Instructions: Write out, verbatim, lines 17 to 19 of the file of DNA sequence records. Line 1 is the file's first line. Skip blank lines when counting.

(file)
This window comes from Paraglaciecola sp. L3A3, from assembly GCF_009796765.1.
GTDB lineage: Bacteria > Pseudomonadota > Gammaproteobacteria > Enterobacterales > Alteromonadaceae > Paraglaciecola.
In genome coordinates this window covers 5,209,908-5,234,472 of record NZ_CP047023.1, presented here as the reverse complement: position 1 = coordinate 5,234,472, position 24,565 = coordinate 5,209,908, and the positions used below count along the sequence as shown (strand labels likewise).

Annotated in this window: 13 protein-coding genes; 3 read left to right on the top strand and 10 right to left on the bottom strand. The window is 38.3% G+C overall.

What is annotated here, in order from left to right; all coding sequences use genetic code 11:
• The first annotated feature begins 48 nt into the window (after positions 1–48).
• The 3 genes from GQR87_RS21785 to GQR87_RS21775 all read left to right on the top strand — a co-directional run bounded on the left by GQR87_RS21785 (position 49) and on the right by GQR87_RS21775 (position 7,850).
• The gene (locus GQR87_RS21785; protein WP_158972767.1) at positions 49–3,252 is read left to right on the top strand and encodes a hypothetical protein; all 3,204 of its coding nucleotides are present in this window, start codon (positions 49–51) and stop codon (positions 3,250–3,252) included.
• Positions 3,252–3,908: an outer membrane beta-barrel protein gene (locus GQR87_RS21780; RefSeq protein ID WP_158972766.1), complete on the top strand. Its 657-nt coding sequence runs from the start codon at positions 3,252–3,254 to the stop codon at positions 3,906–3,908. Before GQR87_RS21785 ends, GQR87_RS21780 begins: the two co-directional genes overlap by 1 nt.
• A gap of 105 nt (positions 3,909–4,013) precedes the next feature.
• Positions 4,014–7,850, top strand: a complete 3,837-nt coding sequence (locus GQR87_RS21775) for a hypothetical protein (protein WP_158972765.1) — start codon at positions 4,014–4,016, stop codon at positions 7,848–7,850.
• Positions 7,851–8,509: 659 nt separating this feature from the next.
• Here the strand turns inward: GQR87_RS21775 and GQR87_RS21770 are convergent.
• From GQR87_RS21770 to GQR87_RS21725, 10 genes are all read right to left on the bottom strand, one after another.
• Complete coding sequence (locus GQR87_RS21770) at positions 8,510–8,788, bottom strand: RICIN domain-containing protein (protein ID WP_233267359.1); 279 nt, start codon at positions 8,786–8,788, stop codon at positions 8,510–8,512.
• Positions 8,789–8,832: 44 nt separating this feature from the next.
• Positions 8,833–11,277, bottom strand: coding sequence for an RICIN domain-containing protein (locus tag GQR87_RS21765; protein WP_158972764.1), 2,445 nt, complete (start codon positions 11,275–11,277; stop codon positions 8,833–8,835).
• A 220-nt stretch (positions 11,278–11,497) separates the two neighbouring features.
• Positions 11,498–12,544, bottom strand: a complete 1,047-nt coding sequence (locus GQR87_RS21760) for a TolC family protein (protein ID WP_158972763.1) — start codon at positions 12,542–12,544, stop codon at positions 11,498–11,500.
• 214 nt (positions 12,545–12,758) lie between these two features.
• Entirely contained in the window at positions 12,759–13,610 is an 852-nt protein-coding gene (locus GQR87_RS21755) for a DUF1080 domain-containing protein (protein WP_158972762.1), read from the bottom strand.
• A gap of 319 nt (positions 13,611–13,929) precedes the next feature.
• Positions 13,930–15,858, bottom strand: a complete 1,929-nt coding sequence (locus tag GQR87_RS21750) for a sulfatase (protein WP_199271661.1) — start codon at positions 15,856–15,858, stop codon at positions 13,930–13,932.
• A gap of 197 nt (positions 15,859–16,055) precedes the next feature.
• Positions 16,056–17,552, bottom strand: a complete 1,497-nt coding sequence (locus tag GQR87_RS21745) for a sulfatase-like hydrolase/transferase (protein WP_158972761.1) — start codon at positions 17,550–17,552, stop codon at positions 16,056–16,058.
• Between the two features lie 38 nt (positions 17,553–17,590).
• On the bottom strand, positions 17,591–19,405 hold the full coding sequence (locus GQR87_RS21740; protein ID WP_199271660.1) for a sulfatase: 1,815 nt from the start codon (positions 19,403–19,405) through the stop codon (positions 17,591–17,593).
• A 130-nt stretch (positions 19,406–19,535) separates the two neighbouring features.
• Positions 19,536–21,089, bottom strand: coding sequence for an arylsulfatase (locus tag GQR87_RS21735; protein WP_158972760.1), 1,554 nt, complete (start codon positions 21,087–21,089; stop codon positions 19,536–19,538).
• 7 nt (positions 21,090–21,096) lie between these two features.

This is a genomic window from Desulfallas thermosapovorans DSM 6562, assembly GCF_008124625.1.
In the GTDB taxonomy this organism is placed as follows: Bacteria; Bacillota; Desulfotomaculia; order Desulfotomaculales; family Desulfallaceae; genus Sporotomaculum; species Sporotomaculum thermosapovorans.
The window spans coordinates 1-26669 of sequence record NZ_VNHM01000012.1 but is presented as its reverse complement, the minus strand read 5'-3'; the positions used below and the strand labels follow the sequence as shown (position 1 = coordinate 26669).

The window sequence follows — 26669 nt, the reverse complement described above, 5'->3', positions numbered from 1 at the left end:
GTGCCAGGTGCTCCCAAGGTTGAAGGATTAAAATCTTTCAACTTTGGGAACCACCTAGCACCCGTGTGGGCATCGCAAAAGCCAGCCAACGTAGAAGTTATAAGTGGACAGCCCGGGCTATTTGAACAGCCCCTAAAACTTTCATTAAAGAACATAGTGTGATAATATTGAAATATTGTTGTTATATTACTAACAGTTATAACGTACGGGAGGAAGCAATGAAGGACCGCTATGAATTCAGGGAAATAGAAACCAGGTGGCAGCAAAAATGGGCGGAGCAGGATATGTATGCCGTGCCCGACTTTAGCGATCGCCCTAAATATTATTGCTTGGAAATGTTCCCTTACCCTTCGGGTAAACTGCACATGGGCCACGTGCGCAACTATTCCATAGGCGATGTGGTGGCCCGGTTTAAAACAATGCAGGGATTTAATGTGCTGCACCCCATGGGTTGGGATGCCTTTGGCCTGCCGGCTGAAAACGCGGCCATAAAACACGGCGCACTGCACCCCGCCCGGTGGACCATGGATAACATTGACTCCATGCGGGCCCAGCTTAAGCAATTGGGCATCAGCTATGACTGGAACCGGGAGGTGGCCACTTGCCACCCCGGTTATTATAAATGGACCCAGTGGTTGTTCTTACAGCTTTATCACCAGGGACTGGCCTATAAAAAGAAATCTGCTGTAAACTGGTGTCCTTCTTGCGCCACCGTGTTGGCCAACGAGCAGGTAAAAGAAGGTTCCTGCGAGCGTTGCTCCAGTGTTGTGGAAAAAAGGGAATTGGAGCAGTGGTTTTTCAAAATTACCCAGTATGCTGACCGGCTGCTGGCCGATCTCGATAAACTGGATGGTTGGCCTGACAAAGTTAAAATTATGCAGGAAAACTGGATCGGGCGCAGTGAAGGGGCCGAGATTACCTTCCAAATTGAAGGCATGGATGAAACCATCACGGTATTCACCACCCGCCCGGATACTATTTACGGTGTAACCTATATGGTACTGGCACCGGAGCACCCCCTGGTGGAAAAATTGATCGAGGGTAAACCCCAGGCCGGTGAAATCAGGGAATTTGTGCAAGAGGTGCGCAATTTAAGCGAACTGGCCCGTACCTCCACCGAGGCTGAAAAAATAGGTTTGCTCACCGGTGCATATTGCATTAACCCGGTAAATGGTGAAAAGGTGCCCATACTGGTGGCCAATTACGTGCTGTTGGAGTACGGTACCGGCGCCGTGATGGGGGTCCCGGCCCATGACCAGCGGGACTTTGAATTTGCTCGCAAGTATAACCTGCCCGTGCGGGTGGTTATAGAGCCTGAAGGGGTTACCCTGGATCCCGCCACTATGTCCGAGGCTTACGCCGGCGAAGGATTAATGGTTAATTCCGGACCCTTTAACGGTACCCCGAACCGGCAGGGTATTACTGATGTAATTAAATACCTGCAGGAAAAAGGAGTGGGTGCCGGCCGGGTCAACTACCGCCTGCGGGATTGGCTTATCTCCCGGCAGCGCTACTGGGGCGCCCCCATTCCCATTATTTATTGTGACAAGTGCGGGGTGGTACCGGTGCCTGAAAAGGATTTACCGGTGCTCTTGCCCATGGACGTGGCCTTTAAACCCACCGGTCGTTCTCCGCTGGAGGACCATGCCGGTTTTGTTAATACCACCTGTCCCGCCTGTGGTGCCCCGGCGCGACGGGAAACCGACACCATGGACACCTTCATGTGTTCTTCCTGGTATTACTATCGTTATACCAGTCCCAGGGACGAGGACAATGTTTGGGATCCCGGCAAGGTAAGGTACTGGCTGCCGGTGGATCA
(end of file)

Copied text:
• Positions 8,833–11,277, bottom strand: coding sequence for an RICIN domain-containing protein (locus tag GQR87_RS21765; protein WP_158972764.1), 2,445 nt, complete (start codon positions 11,275–11,277; stop codon positions 8,833–8,835).
• A 220-nt stretch (positions 11,278–11,497) separates the two neighbouring features.
• Positions 11,498–12,544, bottom strand: a complete 1,047-nt coding sequence (locus GQR87_RS21760) for a TolC family protein (protein ID WP_158972763.1) — start codon at positions 12,542–12,544, stop codon at positions 11,498–11,500.